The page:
Poki had once – “in another life” – been a businessman, the initiator, among other things, of a famous grunge club and later the developer of a software company that was eventually bought out. But when the World Trade Organization protests hit Seattle and the police responded en masse, Poki saw what citizens are up against and understood the pressing need for a new society.
Now in his fifties, he became a farmer only a few years ago. With his partner, Dominique Pozo, he founded Gaia Gardens in 2011 and is deeply committed, not only to the project but to the vision of a radically new culture that it is intended to model.
He was drawn to this spot because it is “visible from the Chamiso trail, not hidden away from the people.” Not content to just grow food and sell it, he really aims to educate people of all ages about how – and why – to grow food sustainably.
“I was looking at all the components of culture,” he says, in a radio broadcast, “habitat, livelihood, money, food production, education, eldercare, healthcare, the more I was gravitating toward farming, how all these problems were stemming from an agriculture that’s toxic, and exploitive and destructive, so in order to build a culture that is healthy and sane…we need to rebuild agriculture.
“Urban agriculture can touch a lot of people quickly,” he added, and that is his goal.
He is very frustrated by the city’s response to his forthright attempts to acquire a business license and follow the laws; he says he did what he was told to do. He knew that the farm stand might be illegal, but there was no space available at the Saturday Farmers’ Market and he needed to sell some produce, so he contacted the mayor, whom he had once met, to ask if he could receive a special permit to allow him to do it. Instead of hearing from the mayor’s office, he received a letter from the Land Use office citing him for infractions. He complains that he was scolded like a child by a man ten years younger than he.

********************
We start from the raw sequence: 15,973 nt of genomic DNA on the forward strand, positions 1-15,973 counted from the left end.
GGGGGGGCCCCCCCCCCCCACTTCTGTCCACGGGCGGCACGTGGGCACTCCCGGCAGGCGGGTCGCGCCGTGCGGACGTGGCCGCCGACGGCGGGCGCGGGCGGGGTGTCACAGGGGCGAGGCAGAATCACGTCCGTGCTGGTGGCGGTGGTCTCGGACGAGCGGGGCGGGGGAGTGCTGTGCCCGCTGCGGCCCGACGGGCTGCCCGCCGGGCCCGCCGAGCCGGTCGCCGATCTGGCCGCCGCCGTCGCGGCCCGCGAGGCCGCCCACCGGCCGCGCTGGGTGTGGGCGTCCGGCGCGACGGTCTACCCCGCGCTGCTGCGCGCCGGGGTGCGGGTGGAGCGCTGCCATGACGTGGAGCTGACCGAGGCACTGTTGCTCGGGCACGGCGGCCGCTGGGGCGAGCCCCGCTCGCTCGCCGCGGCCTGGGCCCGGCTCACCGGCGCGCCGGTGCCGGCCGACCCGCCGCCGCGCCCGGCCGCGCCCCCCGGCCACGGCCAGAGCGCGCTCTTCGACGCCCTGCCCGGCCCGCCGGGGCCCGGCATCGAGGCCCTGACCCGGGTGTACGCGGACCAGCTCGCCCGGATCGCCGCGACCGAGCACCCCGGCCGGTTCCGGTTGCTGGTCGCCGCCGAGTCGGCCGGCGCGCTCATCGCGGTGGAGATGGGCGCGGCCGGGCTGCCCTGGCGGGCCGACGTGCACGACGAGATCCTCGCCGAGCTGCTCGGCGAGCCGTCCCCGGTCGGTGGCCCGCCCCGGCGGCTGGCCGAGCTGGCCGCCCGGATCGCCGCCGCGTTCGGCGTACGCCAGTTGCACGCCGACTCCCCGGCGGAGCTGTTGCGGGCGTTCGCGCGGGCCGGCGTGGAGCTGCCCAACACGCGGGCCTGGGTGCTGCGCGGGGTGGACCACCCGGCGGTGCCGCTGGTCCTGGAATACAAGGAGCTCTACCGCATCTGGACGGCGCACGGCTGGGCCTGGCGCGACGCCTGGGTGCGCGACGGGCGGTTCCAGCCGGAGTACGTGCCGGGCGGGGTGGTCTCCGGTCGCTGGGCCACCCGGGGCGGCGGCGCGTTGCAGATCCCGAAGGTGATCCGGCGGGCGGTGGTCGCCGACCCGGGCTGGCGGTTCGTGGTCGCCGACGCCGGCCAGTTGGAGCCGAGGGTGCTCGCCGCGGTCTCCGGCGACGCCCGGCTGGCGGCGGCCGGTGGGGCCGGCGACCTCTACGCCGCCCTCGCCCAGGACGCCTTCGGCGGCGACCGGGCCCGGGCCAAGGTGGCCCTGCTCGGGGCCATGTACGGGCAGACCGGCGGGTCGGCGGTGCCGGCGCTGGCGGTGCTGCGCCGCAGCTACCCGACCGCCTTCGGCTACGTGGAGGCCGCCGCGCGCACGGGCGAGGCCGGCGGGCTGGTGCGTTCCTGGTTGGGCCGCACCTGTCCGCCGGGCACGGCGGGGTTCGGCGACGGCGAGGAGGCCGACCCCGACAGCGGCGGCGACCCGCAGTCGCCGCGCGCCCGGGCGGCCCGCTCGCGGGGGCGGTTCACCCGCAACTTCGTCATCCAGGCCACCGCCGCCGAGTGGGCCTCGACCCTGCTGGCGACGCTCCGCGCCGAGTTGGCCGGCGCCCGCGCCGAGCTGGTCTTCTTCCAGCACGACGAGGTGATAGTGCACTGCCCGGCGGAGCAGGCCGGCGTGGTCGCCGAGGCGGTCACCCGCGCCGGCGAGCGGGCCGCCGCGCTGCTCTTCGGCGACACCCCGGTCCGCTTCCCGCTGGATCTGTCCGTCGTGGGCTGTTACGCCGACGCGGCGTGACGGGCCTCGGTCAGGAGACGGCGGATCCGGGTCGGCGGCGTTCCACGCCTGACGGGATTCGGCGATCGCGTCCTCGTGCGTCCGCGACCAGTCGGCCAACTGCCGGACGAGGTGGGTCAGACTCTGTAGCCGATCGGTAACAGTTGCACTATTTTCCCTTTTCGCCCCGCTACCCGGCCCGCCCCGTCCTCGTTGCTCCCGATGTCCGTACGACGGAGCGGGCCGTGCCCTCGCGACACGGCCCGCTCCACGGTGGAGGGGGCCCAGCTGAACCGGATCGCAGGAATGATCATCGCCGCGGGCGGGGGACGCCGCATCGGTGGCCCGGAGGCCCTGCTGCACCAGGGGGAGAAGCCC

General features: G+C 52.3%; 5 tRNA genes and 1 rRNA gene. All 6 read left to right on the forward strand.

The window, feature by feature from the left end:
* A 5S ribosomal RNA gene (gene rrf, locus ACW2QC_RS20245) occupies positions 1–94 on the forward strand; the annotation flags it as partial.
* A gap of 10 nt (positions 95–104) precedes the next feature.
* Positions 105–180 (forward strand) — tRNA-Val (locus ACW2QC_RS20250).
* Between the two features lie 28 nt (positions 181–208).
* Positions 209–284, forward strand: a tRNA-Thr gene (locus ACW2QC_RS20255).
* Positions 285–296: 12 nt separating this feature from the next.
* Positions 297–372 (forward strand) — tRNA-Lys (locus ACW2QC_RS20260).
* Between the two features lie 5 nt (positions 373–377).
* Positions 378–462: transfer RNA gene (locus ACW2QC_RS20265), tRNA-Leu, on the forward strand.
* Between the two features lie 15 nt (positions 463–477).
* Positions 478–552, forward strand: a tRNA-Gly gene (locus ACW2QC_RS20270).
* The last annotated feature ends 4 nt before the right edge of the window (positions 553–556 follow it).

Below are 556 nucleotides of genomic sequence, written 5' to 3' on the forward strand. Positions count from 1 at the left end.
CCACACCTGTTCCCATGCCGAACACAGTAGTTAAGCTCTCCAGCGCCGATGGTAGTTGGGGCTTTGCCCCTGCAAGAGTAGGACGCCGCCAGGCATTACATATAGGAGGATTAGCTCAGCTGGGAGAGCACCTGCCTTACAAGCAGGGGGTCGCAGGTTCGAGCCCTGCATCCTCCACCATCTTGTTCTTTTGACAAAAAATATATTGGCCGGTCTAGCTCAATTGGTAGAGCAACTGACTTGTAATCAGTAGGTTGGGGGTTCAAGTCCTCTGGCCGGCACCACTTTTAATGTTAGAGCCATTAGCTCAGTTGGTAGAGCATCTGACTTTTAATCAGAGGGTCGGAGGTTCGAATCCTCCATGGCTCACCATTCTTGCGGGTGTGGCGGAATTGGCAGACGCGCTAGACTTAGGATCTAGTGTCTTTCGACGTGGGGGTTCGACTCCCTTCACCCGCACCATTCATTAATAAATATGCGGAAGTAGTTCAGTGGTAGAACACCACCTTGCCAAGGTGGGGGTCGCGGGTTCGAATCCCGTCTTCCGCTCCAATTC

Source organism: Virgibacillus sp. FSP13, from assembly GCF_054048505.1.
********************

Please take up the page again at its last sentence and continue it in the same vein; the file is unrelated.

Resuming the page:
He appears to be a man who is willing to play by the rules but is unable to wait years for the bureaucratic process to create the rules that would allow him to follow his dream.
At the October potluck, probably the last event until next year (if the farm is able to continue), a table serving as a buffet was piled with foods. People settled in around three tables in the outdoor kitchen. It grew dark, with only a makeshift chandelier of white Christmas lights over one table. Some people were neighbors, others came from farther afield, outside the city. Among them were people who were helping Poki disentangle the crossed wires of regulations and permits.
Poki sat down only long enough to eat and join a discussion about what happened and how to proceed. He doesn’t stay idle long. When I arrived, he was grating cheese. Later I saw him rolling out pizza dough. The pizza that landed on the buffet table was the best I have ever had.
The Gaia Gardens experiment promises much: the new vision that is emerging all across the country of more sustainable land use and safer, healthier food could well be a viable response to a system of agriculture that just isn’t working for everyone. People like Poki Piottin and Dominique Pozo are not trying to overthrow the government; they are fostering a return to a way of life that was America, and that offers promise for the future.
But, like other urban farms, there are problems. Not only will regulations need to change, which has happened in several cities, and neighbors accommodated, but water rights may also be at issue.
And then there is money.
As Poki explained at the potluck, “This type of farming is so intensive, you have to live on the land. You have to devote your total attention to it.
“So if you can’t sell the food, you can’t survive.”
Someone asked how many people this one-acre farm could feed.
“You won’t have the butter. You won’t have the quinoa. But vegetables, grains, eggs from the chickens? Maybe 20. Maybe 15.”
The challenge for urban farming, clearly, resides not only in re-crafting the regulations but in how those numbers will add up.
The Sustainable Santa Fe Commission has sponsored several meetings to address issues Katherine Mortimer described above. An upcoming meeting will be held November 2 at the Southside Community Fiesta at Zona del Sol located at 6601 Jaguar Drive. There will be a community listening session covering a range of topics with
mention of the Food Plan and a system for collecting comments on the larger goal areas so far identified for that plan, from 9:30 to 10:30 a.m. that day.
Stephanie Hiller is an independent journalist and editor based in Santa Fe. She blogs at http://stephaniehiller.wordpress.com